blogger web statistics

My Son Is A Jekyl & Hyde!

by Christy
(Daytona Beach, FL)

I am completely at a loss and am looking for advice from anyone who can help me with my child. He turns 5 in January and started a VPK program in August.

For the first month, he was doing wonderfully. He loved his class, his teacher, and the students. Then, for two weeks, he started having these massive tantrums, one of which resulted in him throwing chairs in his classroom. He also scratched his teacher and teacher's aide, when they tried to physically restrain him.

The fits would last about 15-30 minutes and once he snapped out of them, he was a perfect little angel again. He really had no memory of the damage he did to the classroom or that he injured his teacher. I punished him with spankings and removal of his favorite toys. I also tried to spend as much one-on-one time with him as I could, constantly hugging him and telling him I love him.

Everything was fine for over two months, so the school and myself thought it was just a transition phase. But for the past two weeks, the behavior returned. He would have fits of anger, yelling at the teacher, calling her names and telling her she was stupid. She tried to restrain him and he tried to bite her and beat his head against her chest in an attempt to free from her grasp.

He has also taken all of the toys in the classroom and dumped them in a pile on the floor. He appears to blackout during these episodes and his reasons for getting angry are not rational, but he is EXTREMELY apologetic afterward.

We have discussed his behavior many times and he says he will be good, but then something triggers it. He is a truly kind soul, and I don't believe his behavior is intentionally malicious, nor is it pre-meditated.

He is a leader and is very intelligent. He obviously cannot deal with his anger on his own, and I have tried everything--punishment, rewards, spanking, removal of toys--and nothing seems to work.

Response from Dr. DeFoore

Hello Christy, and thanks for telling your story here. Your situation sounds unique in some ways, though not unfamiliar to me. I'll try to help.

First of all, your son is not a Jekyll and Hyde. All of his behavior makes sense, and I'll try to help you find the meaning of it so that you can help him.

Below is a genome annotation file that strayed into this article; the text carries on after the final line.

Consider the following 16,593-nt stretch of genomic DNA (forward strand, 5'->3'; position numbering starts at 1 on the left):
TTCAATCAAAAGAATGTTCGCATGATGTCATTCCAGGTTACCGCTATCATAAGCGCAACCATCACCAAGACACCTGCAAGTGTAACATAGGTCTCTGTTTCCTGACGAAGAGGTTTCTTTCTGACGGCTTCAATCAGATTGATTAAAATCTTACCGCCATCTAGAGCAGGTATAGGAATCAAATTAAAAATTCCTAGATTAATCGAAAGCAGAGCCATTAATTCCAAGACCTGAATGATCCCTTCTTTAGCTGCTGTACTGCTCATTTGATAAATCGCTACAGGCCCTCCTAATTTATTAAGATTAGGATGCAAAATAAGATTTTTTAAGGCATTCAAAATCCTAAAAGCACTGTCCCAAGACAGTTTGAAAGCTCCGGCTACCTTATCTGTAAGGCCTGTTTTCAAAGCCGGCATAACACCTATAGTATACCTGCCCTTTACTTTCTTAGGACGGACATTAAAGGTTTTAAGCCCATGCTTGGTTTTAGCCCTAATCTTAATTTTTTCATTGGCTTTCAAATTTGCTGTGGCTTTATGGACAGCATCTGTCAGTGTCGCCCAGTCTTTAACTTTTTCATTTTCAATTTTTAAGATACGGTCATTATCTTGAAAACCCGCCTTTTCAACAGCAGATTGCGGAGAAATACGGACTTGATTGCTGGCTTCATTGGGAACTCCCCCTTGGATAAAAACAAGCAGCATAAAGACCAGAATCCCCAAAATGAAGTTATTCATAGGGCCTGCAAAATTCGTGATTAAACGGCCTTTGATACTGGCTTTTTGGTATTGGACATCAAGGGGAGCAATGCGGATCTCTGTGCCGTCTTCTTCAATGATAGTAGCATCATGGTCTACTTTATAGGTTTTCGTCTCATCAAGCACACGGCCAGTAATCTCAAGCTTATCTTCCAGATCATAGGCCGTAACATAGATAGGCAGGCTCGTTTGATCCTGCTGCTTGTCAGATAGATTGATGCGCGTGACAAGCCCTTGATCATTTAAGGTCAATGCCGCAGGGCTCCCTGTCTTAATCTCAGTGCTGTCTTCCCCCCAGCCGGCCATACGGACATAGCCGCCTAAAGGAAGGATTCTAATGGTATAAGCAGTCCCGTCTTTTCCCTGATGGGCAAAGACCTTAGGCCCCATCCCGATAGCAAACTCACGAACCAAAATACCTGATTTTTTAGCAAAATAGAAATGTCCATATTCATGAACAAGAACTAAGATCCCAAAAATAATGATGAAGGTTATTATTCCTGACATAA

It is apparent that you are a good, caring mother, and an intelligent person. Your approach sounds good, but I would need to know more about the specifics of the spankings to know for sure. One consideration is that if you're spanking your son at home for what he is doing in school, that will not help. The consequences need to be closer to the behavior. He will associate the spankings with being at home with you, while it sounds like the problems are at school.

If I were working with your son, I would be using family therapy. I would encourage you and your husband to be sure that you have explored and told your own personal stories--that is significant emotional experiences you have had in your past, especially childhood. The reason for this is that sometimes children "act out the untold stories" of their parents. It kind of sounds like that might be happening with your son, but there's no way for me to know for sure.

Use the journaling processes on this page to help you tell your story, and clear any emotional baggage you or your husband may have.

Also, if there is unresolved tension or conflict between you and your husband, your son may be acting that out. Marriage counseling would be a good way to explore this, if you have any doubts.

Finally, use the positive journaling exercises (see link above) to focus on the good in you, your son and your life in general. Focus on the strengths of your son, his school and the teachers. Every time you think of your son, picture him happy, healthy, strong and functioning well. This is a powerful exercise, and it takes the place of the automatic fear thoughts that come up when you're having the kind of problems you are having.

I also strongly encourage you to check out the audio program below. You can listen to free previews right away, and get your copy through download or buying the CD.

Let me know if I can answer any further questions.

You can do this, Christy. Your son is healthy, and his anger has a message. When you understand and respond to the message of his anger, it will subside.

My very best to you,

Dr. DeFoore

P.S. If you found this to be helpful, please consider making a donation to this site to support our mission to help you become your own best anger management resource.

Click here to post comments

Join in and write your own page! It's easy to do. How? Simply click here to return to Parenting Tips Stories.